Nec illud quod subiungitur de materia et forma, subiecto et accidente, toto et partibus, et spiritibus unitis corporibus concludit rem relativam mediam inter illa unita. Eadem enim quaestio remaneret de illa re media: quomodo facit unum cum eo in quo poneretur? Aut enim se ipsa, et eadem ratione standum fuit in primis unibilibus; aut alia unione, et tunc procedetur in infinitum.I am still working on a translation, but it means something like this. The context is Ockham’s argument against the existence of relation as a distinct category of thing separate from the things that are related. He says that the joining of matter and form, subject and accident, whole and parts etc into one object does not imply the existence of a relation-entity intermediate between the two. For the same question would apply to the relation-entity. How is the relation made one with the thing (such as the unity of matter and from) in which it is posited? Either by itself, and by the same reasoning we should have stopped at the first two things capable of being united (e.g. matter and form alone), or by another union, and then there would be an infinite regress.
But this is Bradley’s regress, or something very similar to it. Bradley did not invent his regress!
An interesting side note: the Latin phrase eadem ratione standum fuit in primo seems to be a stock phrase always used in the context of regress proofs. Burley uses the same argument, and the same phrase here, arguing that if something X exists, this is either because of its essence, or from something added to its essence. If because of its essence, then existence is part of essence. If because of something else Y added to the essence, then Y exists either because of its essence, or by something added to its essence. If by something Z added to Y, then we have to ask the same thing about Z, and so on ad infinitum. But if by its essence, then by the same reasoning we should have stopped in the first place (eadem ratione fuit standum in primo). I.e. if it is enough for Y to exist because of its essence, the same reasoning applies to the starting point X, and we should have stopped there.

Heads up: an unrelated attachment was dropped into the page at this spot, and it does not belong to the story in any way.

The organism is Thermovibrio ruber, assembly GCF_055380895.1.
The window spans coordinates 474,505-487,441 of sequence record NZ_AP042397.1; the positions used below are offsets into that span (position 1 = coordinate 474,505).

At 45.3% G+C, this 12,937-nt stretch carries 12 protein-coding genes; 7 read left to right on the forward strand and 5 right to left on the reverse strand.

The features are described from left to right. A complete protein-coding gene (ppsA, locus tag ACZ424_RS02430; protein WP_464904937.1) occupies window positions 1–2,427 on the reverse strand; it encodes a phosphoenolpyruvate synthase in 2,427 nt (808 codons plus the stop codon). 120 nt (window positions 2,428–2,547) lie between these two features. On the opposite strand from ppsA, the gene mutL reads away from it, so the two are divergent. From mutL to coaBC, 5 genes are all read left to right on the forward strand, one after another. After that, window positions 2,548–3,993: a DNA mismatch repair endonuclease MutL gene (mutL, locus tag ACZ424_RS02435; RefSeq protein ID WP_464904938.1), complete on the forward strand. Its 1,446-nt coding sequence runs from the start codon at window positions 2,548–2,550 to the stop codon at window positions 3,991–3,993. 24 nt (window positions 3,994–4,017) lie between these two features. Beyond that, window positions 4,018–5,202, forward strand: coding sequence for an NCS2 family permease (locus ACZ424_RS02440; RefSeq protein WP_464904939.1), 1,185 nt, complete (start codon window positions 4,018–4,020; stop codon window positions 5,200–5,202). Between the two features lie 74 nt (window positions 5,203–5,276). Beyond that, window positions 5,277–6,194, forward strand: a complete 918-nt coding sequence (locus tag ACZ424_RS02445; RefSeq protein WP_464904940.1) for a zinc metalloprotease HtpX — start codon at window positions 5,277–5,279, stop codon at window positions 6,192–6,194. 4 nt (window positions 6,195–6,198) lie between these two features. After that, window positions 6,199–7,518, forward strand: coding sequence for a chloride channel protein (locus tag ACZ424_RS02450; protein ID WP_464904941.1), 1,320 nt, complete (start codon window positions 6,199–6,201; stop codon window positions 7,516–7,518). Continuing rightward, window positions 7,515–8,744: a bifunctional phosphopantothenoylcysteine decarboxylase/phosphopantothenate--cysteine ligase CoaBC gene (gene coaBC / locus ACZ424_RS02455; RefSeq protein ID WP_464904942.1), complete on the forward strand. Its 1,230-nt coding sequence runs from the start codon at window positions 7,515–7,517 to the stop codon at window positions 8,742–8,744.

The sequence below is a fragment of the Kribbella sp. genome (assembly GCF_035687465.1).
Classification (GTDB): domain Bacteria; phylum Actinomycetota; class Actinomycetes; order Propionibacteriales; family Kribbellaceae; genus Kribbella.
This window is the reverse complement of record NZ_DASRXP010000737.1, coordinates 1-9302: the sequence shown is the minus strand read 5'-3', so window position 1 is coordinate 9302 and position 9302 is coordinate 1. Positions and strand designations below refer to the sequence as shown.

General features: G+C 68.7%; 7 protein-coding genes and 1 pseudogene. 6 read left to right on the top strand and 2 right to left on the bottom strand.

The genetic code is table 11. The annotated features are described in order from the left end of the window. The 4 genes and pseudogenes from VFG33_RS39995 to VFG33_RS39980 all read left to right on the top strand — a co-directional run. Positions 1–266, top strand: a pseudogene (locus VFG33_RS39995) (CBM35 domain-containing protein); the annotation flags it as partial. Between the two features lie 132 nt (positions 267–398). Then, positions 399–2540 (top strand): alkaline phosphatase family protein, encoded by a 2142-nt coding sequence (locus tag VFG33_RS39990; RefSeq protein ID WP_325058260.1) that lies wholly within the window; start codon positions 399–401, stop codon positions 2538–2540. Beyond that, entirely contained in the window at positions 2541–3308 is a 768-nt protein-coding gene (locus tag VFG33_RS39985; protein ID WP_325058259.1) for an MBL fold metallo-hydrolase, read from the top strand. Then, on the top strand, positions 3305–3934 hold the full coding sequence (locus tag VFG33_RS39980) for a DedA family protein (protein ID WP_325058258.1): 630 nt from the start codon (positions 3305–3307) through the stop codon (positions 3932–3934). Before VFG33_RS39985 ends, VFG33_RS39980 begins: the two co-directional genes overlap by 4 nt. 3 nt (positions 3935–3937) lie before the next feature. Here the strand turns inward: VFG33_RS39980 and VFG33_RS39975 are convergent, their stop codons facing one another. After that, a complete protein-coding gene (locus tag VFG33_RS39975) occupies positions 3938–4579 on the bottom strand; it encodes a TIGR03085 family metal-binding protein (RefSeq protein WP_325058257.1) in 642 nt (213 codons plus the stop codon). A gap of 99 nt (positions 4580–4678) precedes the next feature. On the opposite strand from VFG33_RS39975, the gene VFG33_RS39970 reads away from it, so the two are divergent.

A similar argument, and the same phrase, is used by Thomas in lecture 3 on Book 10 of the Metaphysics. When a man is said to be one, the term one does not express a different nature from man, just as being does not express a different nature from the ten categories; for, if it did express a different nature, an infinite regress would necessarily result, since that nature too would be said to be one and a being. And if being were to express a nature different from these things, an infinite regress would also follow; but if not, then by the same reasoning we should have stopped at the first instance (pari ratione standum fuit in primo). See also Summa I Q6 a3 arg3, where he argues that good is good essentially, and not by something added to it, Summa I Q27 a3 arg1, where he argues that no other procession exists in God besides that of the Word, Summa IIa Q109 a6 arg3, arguing that a man does not need grace in order to prepare for grace, and De Potentia Q3 arg 7 arg7, arguing that the forces of nature suffice for the action of nature without God operating therein.
See also Albertus, Metaphysics IV iv (scanned but not corrected or translated), where he argues that there is no medium between odd and even.
It’s interesting because the stock phrase suggests a stock argument, and therefore its use by writers prior to Ockham suggests the argument did not originate with him. But it is a stock argument against multiplying entities. We must choose reason 1 which tells us not to multiply entities, and reason 2 which tells us we must multiply. If we choose reason 2, we get another entity, but then must choose between reason 1a, which tells us to stop there, and 2b which tells us to continue multiplying. But if we choose 2b, we get an infinite regress. Therefore choose reason 1a. But now the crucial point: reason 1a is the same as reason 1, therefore by the same reason whoy not just stop at 1 - pari ratione standum fuit in primo.
Ockham uses this argument all over the place in the Summa, and it is pretty much the basis of his nominalism. But the examples above suggest that it did not originate with him. His genius lay in seeing its application in metaphysics and logic, in using it as the foundation for his nominalistic program, and in writing the Summa, which is a masterpiece of extended argument, intermixed with polemic and some entertaining ranting and abuse. (More on the ranting and abuse later).